Sunday Single: The Tornados — Telstar b/w Jungle Fever (1962)

Image result for Telstar singleThere’s something adorable about this little instrumental, one of those instrumentals you’d see in the surf-rock era, a little composition that goes on exactly as long as the melody can sustain it and then stops. It’s named after the first commercial comms satellite, and it’s got a rockets-and-rayguns kind of feel to it.

This is a significant piece of music in a number of regards. It’s got an early use of an electronic instrument (the clavioline that would later feature on “Baby, You’re a Rich Man” by the Beatles and probably “Icky Thump” by the White Stripes), it’s probably the first song we could call space-rock in good conscience, and so it’s an important precursor to the earlier acid-rock/prog-rock complex that would develop later in the decade, and finally, it’s the first US number-one hit by a British band. (Individual artists had had chart-toppers in the US before, but not many of them.) In a way, we can see this song as prefiguring the British invasion(s), although this might be a bit of an overstatement.

It’s got a troubled history, too. The producer, Meeks, later shot his landlady and himself with a band member’s shotgun, apparently driven to the breaking point by fear that his homosexuality would be discovered in a legal climate where he might conceivably be forced to undergo hormone treatment or else spend a long time in prison. (Alan Turing killed himself with a poison apple not too many years before under exactly those circumstances.)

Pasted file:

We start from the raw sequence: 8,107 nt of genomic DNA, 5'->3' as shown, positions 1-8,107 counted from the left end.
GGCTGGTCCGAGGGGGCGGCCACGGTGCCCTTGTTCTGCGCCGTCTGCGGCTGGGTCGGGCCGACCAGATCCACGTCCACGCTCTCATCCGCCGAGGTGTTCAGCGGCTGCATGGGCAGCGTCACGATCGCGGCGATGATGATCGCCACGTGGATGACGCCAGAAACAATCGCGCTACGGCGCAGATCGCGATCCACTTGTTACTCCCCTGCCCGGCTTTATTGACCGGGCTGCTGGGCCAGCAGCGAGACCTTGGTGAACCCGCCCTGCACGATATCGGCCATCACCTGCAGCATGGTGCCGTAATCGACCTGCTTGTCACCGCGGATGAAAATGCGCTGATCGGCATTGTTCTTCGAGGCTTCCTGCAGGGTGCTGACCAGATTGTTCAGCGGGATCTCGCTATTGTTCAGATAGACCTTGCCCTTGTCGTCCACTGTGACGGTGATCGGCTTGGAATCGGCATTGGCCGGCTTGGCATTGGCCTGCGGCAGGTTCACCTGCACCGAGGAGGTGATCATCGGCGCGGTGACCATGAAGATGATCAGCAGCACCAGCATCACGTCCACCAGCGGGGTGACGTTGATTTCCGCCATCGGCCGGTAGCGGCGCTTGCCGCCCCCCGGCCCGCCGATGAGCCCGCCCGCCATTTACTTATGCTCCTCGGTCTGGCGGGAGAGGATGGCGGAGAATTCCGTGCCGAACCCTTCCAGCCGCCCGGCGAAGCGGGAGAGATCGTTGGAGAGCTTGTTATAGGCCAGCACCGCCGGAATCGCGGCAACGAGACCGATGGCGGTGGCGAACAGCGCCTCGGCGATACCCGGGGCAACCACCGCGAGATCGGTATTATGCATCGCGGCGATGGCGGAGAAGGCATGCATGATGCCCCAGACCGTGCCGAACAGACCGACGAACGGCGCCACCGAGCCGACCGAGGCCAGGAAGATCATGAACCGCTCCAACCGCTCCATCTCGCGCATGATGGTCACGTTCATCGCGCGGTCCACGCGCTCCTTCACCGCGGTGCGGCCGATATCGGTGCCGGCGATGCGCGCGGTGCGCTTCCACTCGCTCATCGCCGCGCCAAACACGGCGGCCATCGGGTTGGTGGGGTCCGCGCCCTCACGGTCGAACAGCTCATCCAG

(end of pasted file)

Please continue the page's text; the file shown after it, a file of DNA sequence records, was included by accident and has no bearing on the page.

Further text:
The guitarist, by the way, was George Bellamy, father of the famous Muse guitarist Matt Bellamy. What I think of as their most famous song (though I’m probably wrong about that,) “Knights of Cydonia” is a bit of a Telstar tribute, with an intro section that copies part of the melody on a similar-sounding instrument, and a chorus that uses the melody as well. Still, given the choice, I prefer Telstar. Muse… well, they’re Muse.

The B-side is not particularly spectacular. It’s called “Jungle Fever,” and it’s about what you would expect to hear in a period British movie about brave white adventurers hacking their way into a savage jungle somewhere in Africa or East Asia. It has vocal effects at the very beginning and throughout that I want to imagine are supposed to be gorillas or other dangerous jungle animals, but I have this uncomfortable sensation that they’re the snarling sounds of the indigenous. Eesh.

So the A-side definitely wins.

All images claimed under fair use, all content reviewed property of its respective owners, all views and opinions mine. By reading this you have become my intellectual property.

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